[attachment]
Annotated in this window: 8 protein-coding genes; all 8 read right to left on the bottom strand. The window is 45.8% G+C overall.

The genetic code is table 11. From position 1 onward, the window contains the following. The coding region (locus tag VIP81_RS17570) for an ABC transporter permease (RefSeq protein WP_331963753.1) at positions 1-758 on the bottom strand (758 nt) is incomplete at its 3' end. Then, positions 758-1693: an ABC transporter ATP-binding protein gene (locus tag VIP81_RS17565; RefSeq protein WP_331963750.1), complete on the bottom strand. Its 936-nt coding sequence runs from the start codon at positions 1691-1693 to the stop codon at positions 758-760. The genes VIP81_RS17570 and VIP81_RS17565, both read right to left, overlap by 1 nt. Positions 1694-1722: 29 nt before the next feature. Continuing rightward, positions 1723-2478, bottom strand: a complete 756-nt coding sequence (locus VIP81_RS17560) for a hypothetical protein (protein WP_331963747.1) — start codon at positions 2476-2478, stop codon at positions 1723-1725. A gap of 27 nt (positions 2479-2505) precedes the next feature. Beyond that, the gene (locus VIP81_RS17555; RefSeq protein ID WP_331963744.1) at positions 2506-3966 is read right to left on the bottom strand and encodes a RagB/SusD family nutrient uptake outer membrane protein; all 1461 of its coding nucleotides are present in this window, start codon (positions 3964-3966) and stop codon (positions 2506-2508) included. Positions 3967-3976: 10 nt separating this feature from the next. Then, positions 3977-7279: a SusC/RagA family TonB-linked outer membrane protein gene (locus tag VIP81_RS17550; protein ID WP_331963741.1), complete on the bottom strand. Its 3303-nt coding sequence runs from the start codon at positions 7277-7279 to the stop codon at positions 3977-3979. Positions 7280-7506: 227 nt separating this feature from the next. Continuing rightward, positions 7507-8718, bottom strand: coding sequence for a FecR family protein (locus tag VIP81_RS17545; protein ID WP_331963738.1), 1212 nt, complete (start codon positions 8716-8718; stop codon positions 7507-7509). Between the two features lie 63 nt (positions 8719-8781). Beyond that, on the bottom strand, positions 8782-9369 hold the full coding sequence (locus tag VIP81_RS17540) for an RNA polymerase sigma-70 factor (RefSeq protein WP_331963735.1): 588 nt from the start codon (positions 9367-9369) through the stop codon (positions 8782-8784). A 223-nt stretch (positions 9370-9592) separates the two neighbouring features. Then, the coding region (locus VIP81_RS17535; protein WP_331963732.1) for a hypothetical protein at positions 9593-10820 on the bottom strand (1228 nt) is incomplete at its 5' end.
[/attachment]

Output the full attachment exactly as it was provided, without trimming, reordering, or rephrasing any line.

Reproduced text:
Annotated in this window: 8 protein-coding genes; all 8 read right to left on the bottom strand. The window is 45.8% G+C overall.

The genetic code is table 11. From position 1 onward, the window contains the following. The coding region (locus tag VIP81_RS17570) for an ABC transporter permease (RefSeq protein WP_331963753.1) at positions 1-758 on the bottom strand (758 nt) is incomplete at its 3' end. Then, positions 758-1693: an ABC transporter ATP-binding protein gene (locus tag VIP81_RS17565; RefSeq protein WP_331963750.1), complete on the bottom strand. Its 936-nt coding sequence runs from the start codon at positions 1691-1693 to the stop codon at positions 758-760. The genes VIP81_RS17570 and VIP81_RS17565, both read right to left, overlap by 1 nt. Positions 1694-1722: 29 nt before the next feature. Continuing rightward, positions 1723-2478, bottom strand: a complete 756-nt coding sequence (locus VIP81_RS17560) for a hypothetical protein (protein WP_331963747.1) — start codon at positions 2476-2478, stop codon at positions 1723-1725. A gap of 27 nt (positions 2479-2505) precedes the next feature. Beyond that, the gene (locus VIP81_RS17555; RefSeq protein ID WP_331963744.1) at positions 2506-3966 is read right to left on the bottom strand and encodes a RagB/SusD family nutrient uptake outer membrane protein; all 1461 of its coding nucleotides are present in this window, start codon (positions 3964-3966) and stop codon (positions 2506-2508) included. Positions 3967-3976: 10 nt separating this feature from the next. Then, positions 3977-7279: a SusC/RagA family TonB-linked outer membrane protein gene (locus tag VIP81_RS17550; protein ID WP_331963741.1), complete on the bottom strand. Its 3303-nt coding sequence runs from the start codon at positions 7277-7279 to the stop codon at positions 3977-3979. Positions 7280-7506: 227 nt separating this feature from the next. Continuing rightward, positions 7507-8718, bottom strand: coding sequence for a FecR family protein (locus tag VIP81_RS17545; protein ID WP_331963738.1), 1212 nt, complete (start codon positions 8716-8718; stop codon positions 7507-7509). Between the two features lie 63 nt (positions 8719-8781). Beyond that, on the bottom strand, positions 8782-9369 hold the full coding sequence (locus tag VIP81_RS17540) for an RNA polymerase sigma-70 factor (RefSeq protein WP_331963735.1): 588 nt from the start codon (positions 9367-9369) through the stop codon (positions 8782-8784). A 223-nt stretch (positions 9370-9592) separates the two neighbouring features. Then, the coding region (locus VIP81_RS17535; protein WP_331963732.1) for a hypothetical protein at positions 9593-10820 on the bottom strand (1228 nt) is incomplete at its 5' end.